This weekend I have been on the OCA organised study visit to the Brighton Photo Biennial which is running from 4th October to 2nd November. It is my first study visit and has been a very educational experience for me. For most of the time I just looked, listened and learned, which presumably was the idea, but as it was my first study visit and I wasn't familiar with how they worked, I suppose I was a little more stand-offish than I might have ordinarily been.
Several weeks later, I have actually got around to writing up my experiences ...
As I mentioned above, this was my first study visit so I was slightly apprehensive about what it would entail, whether I would fit in, or be out of my depth and so on - probably the feelings a lot of students have before their first visit. I am pleased to say that I should not have worried on any of these points - the tutors and most of my fellow students were very helpful and friendly. A lot of students seem to have met before and naturally grouped themselves accordingly but this is understandable and in no way did I feel excluded from anything. I am quite an independent person anyway, so I tend to go off and do my own thing when the chance arises. In a situation like this though, I have to restrict my natural behaviour somewhat and join in!
I'd made my way down from London on the Saturday morning and met tutors Gareth Dent, Jesse Alexander, Russell Squires and Angela Rogers along with around 15-20 other students, at the University of Brighton gallery. After a few introductions we headed into the first exhibition.
Plane Materials by Cornford & Cross
'Afterimage' was a display of aluminium framed, aluminium substrate of different shapes and sizes but where all the original images had actually been destroyed, so that all we could see was the what the image was originally attached to. This called for some debate as to what the purpose of this display was. I was a little worried at this point that the whole of the visit was going to be filled with esoteric displays of 'photography' in ways I had never imagined it! Initially I didn't really understand why anyone would want to destroy photographs to display blank frames and backplates, but once I thought of it as something aside from photography, and more sculpture, it started to make a little bit more sense. The creators say that their work "alludes to an experience of a community and asks viewers to question their role in the exhibition". For me all I could get from it was the sense that something was once there and that I was now just staring at a hazy reflection of myself in a brushed metal plate; the shape of the frame was somehow some guide as to what was once there. My reflection was actually a reflection of my subjective view of how I saw the frame and how I might have seen he original image. I as a person would likely have seen the original image differently to some of my fellow students and almost definitely differently to someone from a very different culture. This variation would have been dependent on what the original image was. I did get the feeling that the tutors and my fellow students had feelings similar to mine - although I may be wrong of course - in that it wasn't photography but sculpture.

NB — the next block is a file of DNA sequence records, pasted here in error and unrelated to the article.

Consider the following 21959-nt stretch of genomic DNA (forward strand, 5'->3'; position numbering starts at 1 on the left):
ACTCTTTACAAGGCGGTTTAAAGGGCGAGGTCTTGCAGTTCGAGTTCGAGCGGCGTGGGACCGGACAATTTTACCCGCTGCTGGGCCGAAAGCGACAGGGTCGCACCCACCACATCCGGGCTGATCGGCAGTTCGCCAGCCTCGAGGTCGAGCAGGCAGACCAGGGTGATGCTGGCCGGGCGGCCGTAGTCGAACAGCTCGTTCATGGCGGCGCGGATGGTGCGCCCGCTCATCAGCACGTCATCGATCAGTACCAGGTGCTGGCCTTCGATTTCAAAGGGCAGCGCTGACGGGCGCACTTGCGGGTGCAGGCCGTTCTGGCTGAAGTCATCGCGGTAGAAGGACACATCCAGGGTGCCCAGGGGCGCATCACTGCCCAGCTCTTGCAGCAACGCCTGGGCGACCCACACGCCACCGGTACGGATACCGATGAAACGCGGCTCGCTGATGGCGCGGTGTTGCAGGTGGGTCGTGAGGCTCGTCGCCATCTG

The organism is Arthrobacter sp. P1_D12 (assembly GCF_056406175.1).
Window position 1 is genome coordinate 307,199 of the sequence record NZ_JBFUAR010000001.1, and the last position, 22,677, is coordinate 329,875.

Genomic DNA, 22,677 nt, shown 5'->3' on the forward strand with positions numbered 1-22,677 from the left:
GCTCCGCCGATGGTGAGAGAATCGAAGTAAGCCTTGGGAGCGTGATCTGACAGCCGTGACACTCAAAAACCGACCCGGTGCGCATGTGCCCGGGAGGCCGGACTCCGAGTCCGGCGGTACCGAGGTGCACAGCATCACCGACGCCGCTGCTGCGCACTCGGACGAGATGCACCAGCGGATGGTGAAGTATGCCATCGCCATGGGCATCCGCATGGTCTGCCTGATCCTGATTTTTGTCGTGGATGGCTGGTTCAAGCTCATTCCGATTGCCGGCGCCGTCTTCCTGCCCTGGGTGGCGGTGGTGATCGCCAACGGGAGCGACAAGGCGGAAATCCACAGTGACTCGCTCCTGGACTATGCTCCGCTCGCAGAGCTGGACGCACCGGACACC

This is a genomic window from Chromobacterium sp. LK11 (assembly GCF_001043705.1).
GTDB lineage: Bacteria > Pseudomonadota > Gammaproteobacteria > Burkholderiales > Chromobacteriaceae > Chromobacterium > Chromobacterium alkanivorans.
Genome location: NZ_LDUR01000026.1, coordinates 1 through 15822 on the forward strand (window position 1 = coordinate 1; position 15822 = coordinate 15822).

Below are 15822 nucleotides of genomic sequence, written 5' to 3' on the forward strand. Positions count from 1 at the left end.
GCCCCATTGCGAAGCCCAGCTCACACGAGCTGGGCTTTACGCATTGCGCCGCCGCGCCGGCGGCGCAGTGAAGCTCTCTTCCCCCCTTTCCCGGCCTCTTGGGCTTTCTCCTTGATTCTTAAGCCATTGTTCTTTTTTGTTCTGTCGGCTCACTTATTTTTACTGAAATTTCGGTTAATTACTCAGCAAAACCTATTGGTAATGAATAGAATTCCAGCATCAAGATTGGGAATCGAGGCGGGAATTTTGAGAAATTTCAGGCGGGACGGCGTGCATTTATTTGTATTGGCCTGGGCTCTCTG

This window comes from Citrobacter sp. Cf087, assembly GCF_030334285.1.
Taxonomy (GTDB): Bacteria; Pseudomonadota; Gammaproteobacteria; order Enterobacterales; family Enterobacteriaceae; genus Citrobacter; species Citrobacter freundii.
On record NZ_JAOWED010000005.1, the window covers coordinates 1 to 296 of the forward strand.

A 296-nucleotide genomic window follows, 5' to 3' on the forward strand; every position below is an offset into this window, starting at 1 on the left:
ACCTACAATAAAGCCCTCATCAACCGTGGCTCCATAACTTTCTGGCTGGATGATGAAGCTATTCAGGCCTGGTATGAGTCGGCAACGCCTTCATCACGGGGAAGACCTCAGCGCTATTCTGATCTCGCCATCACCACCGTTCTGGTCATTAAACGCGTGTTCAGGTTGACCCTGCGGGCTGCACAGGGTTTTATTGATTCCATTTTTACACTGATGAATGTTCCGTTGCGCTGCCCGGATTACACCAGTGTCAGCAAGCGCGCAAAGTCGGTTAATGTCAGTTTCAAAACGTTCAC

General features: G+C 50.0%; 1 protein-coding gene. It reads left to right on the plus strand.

This exhibition marked the 40th anniversary of the Co-Optic Group's Real Britain postcard project and was the first public showing of this material from the Co-Optic Archive. In 1974, populist documentary realism had what was described as a 'special prominence' in English TV, film and photography. The group used postcards to as a platform for creative expression and as an accessible medium for the public to open their eyes to 'better photography'.
I liked this exhibition as it felt more like the photography I'm familiar with; not only that but they were the types of photographs I myself would enjoy taking. The images were of everyday life in Britain in the early 1970s and they range from children playing, couples on holiday, to politicians electioneering. So the images weren't necessarily 'the norm' as they did include events which were far from normal, but they were events of what was happening in Britain in the daily lives of the people that lived here. It was also the plan of the Co-Optic Group to 'fostering an understanding of good photography amongst the public and other photographers', so the images were all of a certain quality, both technically and compositionally.